How much of our capital stock is inherited? Though the wealth of the top 1% is usually defended in the most heroic of job creator terms, some of it must be inherited. This will have implication for the optimal taxation of capital, which is part of the debate over the Ryan Plan and the Buffett Rule.
This is a hard thing to figure out. Here’s the beginning of Barbara Fried’s Who Gets Utility from Bequests? (1999) reviewing several studies: “Private savings ultimately destined for intergenerational transfer, through inter vivos gifts or bequests, account for a very substantial percentage of the U.S. capital stock at any one time. Estimates of the percentage range from 15 percent to as high as 70 percent, and average about 50 percent…they are heavily concentrated…among the very wealthy (the top quintile in lifetime income, and even more dramatically the top 5 percent).”
I asked Emmanuel Saez via email if there was any new evidence on this, and he said there wasn’t but to check out a new paper, On the Long-Run Evolution of Inheritance: France 1820-2050 (2011), by his frequent co-writer Thomas Piketty.
Saez and Piketty are the people who have given you the U-shaped chart on the income share of the top 1%. It was high before the Great Depression, low in the mid-century, and now it’s high again. Well here’s a fascinating chart on how much of national income in France is inherited by year from the Piketty paper:
When it came to inheritance as a matter of national income, economists ran with “the implicit assumption…that the structure of modern economic growth has led to the rise of human capital, the decline of inheritance, and the triumph of meritocracy.” However Piketty finds that “Our empirical and theoretical findings suggest that inherited wealth will most likely play as big a role in twenty-first-century capitalism as it did in nineteenth-century capitalism.” Maybe that whole Jane Austen revival thing isn’t a fluke.
We can see from France that the inheritance flow – “the total market value of all assets (tangible and financial assets, net of financial liabilities) transmitted at death or through inter vivos gifts during a given year” – is rising rapidly and will likely hit it’s 19th Century level in the next few decades.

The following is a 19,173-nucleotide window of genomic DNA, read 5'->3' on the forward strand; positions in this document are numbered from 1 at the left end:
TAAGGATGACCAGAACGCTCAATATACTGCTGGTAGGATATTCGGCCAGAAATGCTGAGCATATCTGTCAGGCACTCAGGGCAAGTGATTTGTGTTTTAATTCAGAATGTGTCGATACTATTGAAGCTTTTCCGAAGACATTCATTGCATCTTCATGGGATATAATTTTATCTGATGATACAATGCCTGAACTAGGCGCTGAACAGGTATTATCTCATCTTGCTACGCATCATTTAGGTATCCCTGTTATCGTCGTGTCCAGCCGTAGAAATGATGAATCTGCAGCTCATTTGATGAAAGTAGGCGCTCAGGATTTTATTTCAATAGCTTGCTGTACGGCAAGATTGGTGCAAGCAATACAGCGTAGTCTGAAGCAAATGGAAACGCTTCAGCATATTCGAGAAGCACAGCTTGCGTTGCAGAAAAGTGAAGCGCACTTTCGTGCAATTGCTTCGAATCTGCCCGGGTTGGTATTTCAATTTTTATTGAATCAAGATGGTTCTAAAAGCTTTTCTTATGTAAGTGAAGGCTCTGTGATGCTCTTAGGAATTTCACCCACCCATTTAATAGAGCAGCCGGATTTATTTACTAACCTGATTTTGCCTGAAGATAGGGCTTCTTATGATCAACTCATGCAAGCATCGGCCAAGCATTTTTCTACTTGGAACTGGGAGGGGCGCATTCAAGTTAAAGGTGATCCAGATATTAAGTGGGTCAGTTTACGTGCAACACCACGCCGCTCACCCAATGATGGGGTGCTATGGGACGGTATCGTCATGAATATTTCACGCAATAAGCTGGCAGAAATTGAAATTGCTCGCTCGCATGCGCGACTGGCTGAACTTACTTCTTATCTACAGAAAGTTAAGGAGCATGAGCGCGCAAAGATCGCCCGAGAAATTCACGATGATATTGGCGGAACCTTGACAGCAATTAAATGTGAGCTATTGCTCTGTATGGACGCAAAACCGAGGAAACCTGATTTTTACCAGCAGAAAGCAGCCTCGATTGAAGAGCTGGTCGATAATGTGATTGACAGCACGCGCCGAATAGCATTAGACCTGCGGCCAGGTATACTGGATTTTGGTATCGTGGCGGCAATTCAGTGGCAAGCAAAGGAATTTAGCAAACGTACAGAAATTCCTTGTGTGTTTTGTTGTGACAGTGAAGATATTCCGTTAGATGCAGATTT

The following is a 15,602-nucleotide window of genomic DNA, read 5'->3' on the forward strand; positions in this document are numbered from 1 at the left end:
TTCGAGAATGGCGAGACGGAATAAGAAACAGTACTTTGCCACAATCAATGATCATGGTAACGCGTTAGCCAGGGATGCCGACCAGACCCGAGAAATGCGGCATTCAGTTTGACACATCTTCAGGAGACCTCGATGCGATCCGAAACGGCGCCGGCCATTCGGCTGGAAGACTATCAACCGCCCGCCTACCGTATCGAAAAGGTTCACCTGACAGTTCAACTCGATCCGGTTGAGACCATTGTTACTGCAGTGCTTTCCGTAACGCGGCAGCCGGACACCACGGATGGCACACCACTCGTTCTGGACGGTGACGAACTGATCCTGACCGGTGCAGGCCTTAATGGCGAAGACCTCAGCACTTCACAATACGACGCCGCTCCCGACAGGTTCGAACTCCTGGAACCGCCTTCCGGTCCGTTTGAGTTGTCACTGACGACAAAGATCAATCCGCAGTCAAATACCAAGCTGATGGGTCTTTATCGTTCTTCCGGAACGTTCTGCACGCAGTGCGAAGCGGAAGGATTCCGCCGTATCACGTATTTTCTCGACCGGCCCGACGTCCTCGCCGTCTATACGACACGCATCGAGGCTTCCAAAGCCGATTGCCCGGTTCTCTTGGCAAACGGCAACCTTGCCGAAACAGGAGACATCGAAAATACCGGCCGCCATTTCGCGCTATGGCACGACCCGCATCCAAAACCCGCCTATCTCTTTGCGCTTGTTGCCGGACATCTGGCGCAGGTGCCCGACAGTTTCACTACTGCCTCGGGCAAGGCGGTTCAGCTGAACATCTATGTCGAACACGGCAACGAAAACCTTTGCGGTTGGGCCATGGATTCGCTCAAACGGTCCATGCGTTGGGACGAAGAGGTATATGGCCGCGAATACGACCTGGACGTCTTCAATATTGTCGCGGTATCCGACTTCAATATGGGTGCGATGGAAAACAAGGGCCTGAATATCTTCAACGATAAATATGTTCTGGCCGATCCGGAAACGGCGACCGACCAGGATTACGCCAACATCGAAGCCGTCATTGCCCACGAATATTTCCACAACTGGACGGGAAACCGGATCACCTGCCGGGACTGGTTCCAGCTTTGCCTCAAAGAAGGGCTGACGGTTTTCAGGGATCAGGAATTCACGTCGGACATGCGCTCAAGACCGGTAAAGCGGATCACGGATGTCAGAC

They look at France because France has excellent data on this, enough to construct two separate measures. For all other countries this specific level of data is hard to find. But what can we say about the United States? Wealth over National Income is an important building block for their model:
This asset price effect also explains why the wealth-income ratio seems to have fallen substantially in countries whose territories were not directly hit by the wars. In the United Kingdom, the private wealth–national income ratio was apparently as large as 650–750% in the late nineteenth and early twentieth centuries, down to 350–400% in the 1950s–1970s, up to about 450–550% in the 1990s–2000s. In the United States, it seems to have declined from about 550–600% in the early twentieth century and in the interwar period to about 350–400% in the 1950s–1970s, up to 450–500% in the 1990s–2000s. This suggests that both countries have gone through the same U-shaped pattern as France—We stress, however, that these illustrative U.K. and U.S. figures are not fully homogenous over time, nor are they fully comparable to our French series.
(Side note: Interesting example of abstract economic theorists reflecting and reproducing the social reality of the times they live in: “In the 1950s and 1960s, economists started developing the life-cycle approach to wealth accumulation…In the life cycle model, inheritance plays no role at all, individuals die with zero wealth…It is interesting to note that this theory was formulated precisely at the time when inheritance was at its historical nadir.”)
Wouldn’t this be a fascinating thing to see for our current, second Gilded Age in America? And wouldn’t this be a great thing to tax? It’s hard to imagine people refusing to be born to wealthy parents because we closed thing likes the inheritance “step-up in basis” loophole.